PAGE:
Due-Day Polishing: 6 things to do before you hand over the final draft

(This post originally appeared here in Nov. 2011)
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You’ve worked hard all quarter getting your essay in top form. You’ve outlined. You’ve taken pages of notes. You’ve peer-workshopped. Your instructor has given you feedback – and at least 100 handouts. You revised. And revised. And revised. Today the final draft is due – but is it really done?

Don’t be too quick to hand your essay over just yet. Here are a few last-minute editing tips to get your essay as perfect as it can be.

1. Did you use spell-checker? Good. But don’t trust it. Spell-checker is great if you have misspelled a word or used incorrect punctuation (sometimes). But spell-checker doesn’t work if you’ve used defiantly instead of definitely, or their instead of there, or a semi-colon instead of a colon, or – you get the picture. One quick way to find these errors is to go to the toolbar under “Edit”; click “Find,” then type in the words you have difficulty with. It will highlight them so you can confirm you’ve used these words correctly.

2.  Read the first and last sentence of each paragraph. Does each paragraph focus on just one topic, or are you all over the place? See where you were beginning with the paragraph, and see where you ended up; if you went down one road and ended up on a multi-lane interstate, refocus your thoughts so the paragraph communicates one topic or point.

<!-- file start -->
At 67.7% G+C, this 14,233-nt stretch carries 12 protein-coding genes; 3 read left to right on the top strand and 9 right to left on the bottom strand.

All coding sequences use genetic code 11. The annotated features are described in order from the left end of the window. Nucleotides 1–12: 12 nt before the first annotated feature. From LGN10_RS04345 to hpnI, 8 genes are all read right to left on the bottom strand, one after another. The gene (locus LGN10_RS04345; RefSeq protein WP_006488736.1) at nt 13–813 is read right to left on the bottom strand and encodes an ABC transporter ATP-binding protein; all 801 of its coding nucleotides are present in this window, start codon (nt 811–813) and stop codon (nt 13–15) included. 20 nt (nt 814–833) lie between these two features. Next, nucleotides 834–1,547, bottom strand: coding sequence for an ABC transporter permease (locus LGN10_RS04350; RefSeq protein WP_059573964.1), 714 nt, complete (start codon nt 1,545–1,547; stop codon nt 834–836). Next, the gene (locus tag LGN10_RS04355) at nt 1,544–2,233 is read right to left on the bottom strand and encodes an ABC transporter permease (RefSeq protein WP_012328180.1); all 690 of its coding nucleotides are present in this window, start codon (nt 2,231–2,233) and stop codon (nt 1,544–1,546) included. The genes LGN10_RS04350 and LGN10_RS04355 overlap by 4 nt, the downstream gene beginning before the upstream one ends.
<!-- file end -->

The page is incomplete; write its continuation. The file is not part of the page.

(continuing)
3.  How is your sentence variety? Do you vary the length and style to create a nice rhythm, or are sentences short and choppy? Can short sentences be combined? Do you say the same thing but in five different ways? Sometimes we spend so much time on research or MLA as we’re composing our essays that we overlook something as simple as sentence variety that can be the difference between blah and the best essay evah!

4.  Read your essay aloud to really hear the words. Reading your essay aloud is the most important thing you can do to find those difficult errors that spell-check or your peer group doesn’t catch. Read slow and deliberately. If you’ve read your essay so many times it’s too familiar, try reading your essay backward. This will slow you down and give you a different perspective on the sentences.

5.  Do you feel like you know your essay by heart? Time to take a step back. If time allows, put the essay away for a day or two. Getting some distance from your essay will give you the opportunity to read it with a fresh set of eyes.

6.  Finally, let it go. You’ve done the best you can and there comes a time when we have to let our writing go and move on. If you know you’ve done your best to make your writing all it can be, then a grade often becomes secondary to that sense of accomplishment you’ll feel when it’s complete.

What are your due-day rituals? Do you have any last-minute tips you’d like to share?

 

Quick Tips for Organizing your Research Paper

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If you’ve ever tried writing a research paper, you know that organizing the masses of information you’ve compiled can be a daunting task. If you’ve waited until the last minute to begin writing the paper (sound like you?) below are some quick tips on how you might put it all together.

Note that there is not one correct way to organize a research paper. The most important thing to consider is first your assignment guidelines. Does your instructor ask you to place your thesis at the conclusion of the introduction, or wait until you’ve set up your points of argument? Do the requirements call for a pro/con paper, a problem/solution, or another type of format? Is your audience hostile or sympathetic to your position? Although these are questions you might want to consider before you move forward, below is a basic formula for organizing the classical argument.

Title

Don’t discount the importance of a title. The title acts as an introduction to the introduction. It should reflect the content of the paper and can be a title-subtitle style, such as

Devastating Beauty: How Print Media Contributes to Negative Self Image of Teens